GOLDEN AGE OF MUSLIM SPAIN
The Muslim period in Spain is often described as a 'golden age' of learning where libraries, colleges, public baths were established and literature, poetry and architecture flourished. Both Muslims and non-Muslims made major contributions to this flowering of culture.
According to the BBC: “Islamic Spain is sometimes described as a 'golden age' of religious and ethnic tolerance and interfaith harmony between Muslims, Christians and Jews. Some historians believe this idea of a golden age is false and might lead modern readers to believe, wrongly, that Muslim Spain was tolerant by the standards of 21st century Britain. [Source: BBC, September 4, 2009]
The true position is more complicated. The distinguished historian Bernard Lewis wrote that the status of non-Muslims in Islamic Spain was a sort of second-class citizenship but he went on to say: 1) “Second-class citizenship, though second class, is a kind of citizenship. It involves some rights, though not all, and is surely better than no rights at all.” and 2) “A recognized status, albeit one of inferiority to the dominant group, which is established by law, recognized by tradition, and confirmed by popular assent, is not to be despised.” [Source: Bernard Lewis, “The Jews of Islam,” 1984]
Book: “The Caliphate in the West” by David J. Wasserstein, Clarendon Press, Oxford, 1993,
Websites and Resources: Islam Islam.com islam.com ; Islamic City islamicity.com ; Islam 101 islam101.net ; Wikipedia article Wikipedia ; Religious Tolerance religioustolerance.org/islam ; BBC article bbc.co.uk/religion/religions/islam ; Patheos Library – Islam patheos.com/Library/Islam ; University of Southern California Compendium of Muslim Texts web.archive.org ; Encyclopædia Britannica article on Islam britannica.com ; Islam at Project Gutenberg gutenberg.org ; Islam from UCB Libraries GovPubs web.archive.org ; Muslims: PBS Frontline documentary pbs.org frontline ; Discover Islam dislam.org ; Islamic History: Islamic History Resources uga.edu/islam/history ; Internet Islamic History Sourcebook fordham.edu/halsall/islam/islamsbook ; Islamic History friesian.com/islam ; Islamic Civilization cyberistan.org ; Muslim Heritage muslimheritage.com ; Brief history of Islam barkati.net ; Chronological history of Islam barkati.net Islamic Art and Images: Islamic Finder islamicfinder.org/gallery/index ; Islamology Picture gallery islamology.com/gallery ; Islamic Images nooremadinah.net/IslamicImages/IslamicImages ; Islamic Images islamicacademy.org ; Qur’an Images WikiIslam wikiislam.net/wiki/Images:Quran ; Muslim Women zawaj.com/gallery-muslim-women-around-the-world-in-ramadan ; Wikipedia article on Islamic Art Wikipedia ; Calligraphy Islamic calligraphyislamic.com ; Islamic Art Art History Resources witcombe.sbc.edu ; Islamic Art Metropolitan Museum of Art metmuseum.org/toah/hd/orna ; Islamic Art Louvre Louvre ; Museum without Frontiers museumwnf.org ; British Museum britishmuseum.org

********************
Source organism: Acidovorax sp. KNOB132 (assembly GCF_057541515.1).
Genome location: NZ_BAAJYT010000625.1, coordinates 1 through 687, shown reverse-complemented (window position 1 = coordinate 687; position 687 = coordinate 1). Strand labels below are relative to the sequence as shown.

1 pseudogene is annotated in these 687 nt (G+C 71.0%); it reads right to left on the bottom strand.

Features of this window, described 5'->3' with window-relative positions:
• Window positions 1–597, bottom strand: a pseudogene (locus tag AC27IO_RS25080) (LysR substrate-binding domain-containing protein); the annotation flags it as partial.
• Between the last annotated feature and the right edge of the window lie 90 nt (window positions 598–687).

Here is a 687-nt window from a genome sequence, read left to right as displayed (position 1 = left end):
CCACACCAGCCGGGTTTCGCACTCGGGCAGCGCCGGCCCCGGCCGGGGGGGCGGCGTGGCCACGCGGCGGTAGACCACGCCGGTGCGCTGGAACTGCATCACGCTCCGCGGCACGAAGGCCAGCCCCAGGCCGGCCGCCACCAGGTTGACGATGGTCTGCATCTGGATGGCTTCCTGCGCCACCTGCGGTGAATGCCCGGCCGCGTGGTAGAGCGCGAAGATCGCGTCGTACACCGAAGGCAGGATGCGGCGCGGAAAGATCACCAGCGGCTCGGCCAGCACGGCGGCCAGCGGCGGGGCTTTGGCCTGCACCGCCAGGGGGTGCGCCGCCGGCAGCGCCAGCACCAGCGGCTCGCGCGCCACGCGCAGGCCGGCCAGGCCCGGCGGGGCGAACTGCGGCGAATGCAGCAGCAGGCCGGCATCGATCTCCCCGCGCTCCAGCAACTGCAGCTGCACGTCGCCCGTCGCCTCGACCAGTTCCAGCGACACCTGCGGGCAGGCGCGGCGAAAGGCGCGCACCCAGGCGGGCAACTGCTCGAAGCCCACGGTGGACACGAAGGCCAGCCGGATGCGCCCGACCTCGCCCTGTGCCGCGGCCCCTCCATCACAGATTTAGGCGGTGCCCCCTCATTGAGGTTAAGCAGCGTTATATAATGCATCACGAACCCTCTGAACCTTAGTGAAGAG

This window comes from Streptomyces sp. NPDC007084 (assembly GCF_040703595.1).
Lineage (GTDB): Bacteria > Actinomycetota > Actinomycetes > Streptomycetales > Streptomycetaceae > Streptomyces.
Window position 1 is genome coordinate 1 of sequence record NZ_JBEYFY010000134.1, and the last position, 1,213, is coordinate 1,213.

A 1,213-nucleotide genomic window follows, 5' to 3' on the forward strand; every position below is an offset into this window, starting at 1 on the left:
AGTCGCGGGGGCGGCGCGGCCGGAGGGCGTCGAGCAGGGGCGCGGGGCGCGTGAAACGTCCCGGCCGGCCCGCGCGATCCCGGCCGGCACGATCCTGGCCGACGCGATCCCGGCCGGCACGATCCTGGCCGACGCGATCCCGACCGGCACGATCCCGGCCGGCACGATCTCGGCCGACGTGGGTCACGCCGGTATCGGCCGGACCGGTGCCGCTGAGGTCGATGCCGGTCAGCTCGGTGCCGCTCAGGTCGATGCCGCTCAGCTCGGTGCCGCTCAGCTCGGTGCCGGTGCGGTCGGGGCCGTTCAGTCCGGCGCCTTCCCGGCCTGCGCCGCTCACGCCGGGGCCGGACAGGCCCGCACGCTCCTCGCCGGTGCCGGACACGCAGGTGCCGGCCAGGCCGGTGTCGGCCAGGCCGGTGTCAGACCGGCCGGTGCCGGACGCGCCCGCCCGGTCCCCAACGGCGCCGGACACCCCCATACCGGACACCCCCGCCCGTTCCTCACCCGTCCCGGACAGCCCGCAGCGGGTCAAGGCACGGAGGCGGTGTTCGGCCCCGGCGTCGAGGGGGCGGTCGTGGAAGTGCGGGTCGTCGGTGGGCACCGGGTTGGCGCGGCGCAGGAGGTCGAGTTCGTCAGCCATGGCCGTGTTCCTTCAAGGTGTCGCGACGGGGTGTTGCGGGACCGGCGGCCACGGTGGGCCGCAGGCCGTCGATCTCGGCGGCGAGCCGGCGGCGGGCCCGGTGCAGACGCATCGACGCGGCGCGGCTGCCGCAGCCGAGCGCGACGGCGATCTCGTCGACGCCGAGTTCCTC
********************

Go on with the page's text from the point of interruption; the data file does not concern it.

Córdoba Under Muslim Rule
From 969 to 1027, Cordoba, the capital of Moorish Spain,was a thriving metropolis and a great center of leanings with over 70 libraries, 700 mosques, 3,000 public baths, sumptuous palaces on the Guad and paved streets lit by oil lanterns. It was situated at the center of an important agriculture area along a river that was used for trade and the moving of raw materials and finished goods.
According to some estimates Córdoba was the largest city in the world in the year 1000, with 250,000 to 450,000 inhabitants. One traveler wrote its greatness was based on the "size of its population, its extent, the space occupied by its markets, the cleanliness of its streets, the architecture of its mosques, the number of its baths and caravansaries". It had no rival in the Middle East except for Baghdad and no rival in Europe.
Largest cities in the world in the year 1000 (estimated population) were: 1) Cordoba, Spain (450,000); 2) Kaifeng, China (400,000); 3) Constantinople (300,000); 4) Angkor, Cambodia (200,000); 5) Kyoto, Japan (175,000); 6) Cairo (135,000); 7) Baghdad (125,000); 8) Neyshabur, Persia (125,000); 9) Al Hasa, Arabia (110,000); 10) Anhilvada, India; 11) Rayy, near modern-day Tehran (100,000); 12) Isfahan, Persia (100,000); 13) Seville, Spain (90,000); 14) Dali, China (90,000); 15) Thanjavur, India (90,000), Tchangngan in China and Tollán in Mexico, .
Sights in modern Cordoba that were around in the Moorish period include the Capilla de Villaviciosa Mosque, which looks like a rotund cathedral adorned with islamic designs and arches. Originally built between between 961 and 965, it features arches arranged in three tiers, interwoven to create a complex ornamental screen. The vault consists of eight slender arches that divide compartments into eight cellars.
Alcazar (near the Mezquita) is a former military fortress that has been turned into a terraced garden with fish ponds, beautiful fountains and maintained lawns. Judería is one of the most beautiful parts of Córdoba. The center of the former Jewish Quarter, it is the home of cobblestone streets and traditional Andalucian white houses with red tiled roofs, exquisite inner courtyards and balconies decorated with flowers. The neighborhood is particularly known for its beautifully decorated balcony. One of Córdoba’s three ancient synagogues is also located here. Among the other Moorish-era sights are the 700-year-old Synagogue. Eight kilometers outside of Cordoba is the Medina Azahara, the ruins of a Versailles-scale palace that at one time boasted a harem with 6,000 concubines. Only one of the original 400 buildings has been restored, the audience hall.
The Mezquita in Cordoba is a massive 600-by-450-foot block of architecture that until recently was the second largest mosque in the world after the Grand Mosque in Mecca. From the outside it doesn't look very impressive; it doesn't even have any windows. The only indication of the rewards waiting inside are the arabesque decorations around the doorways.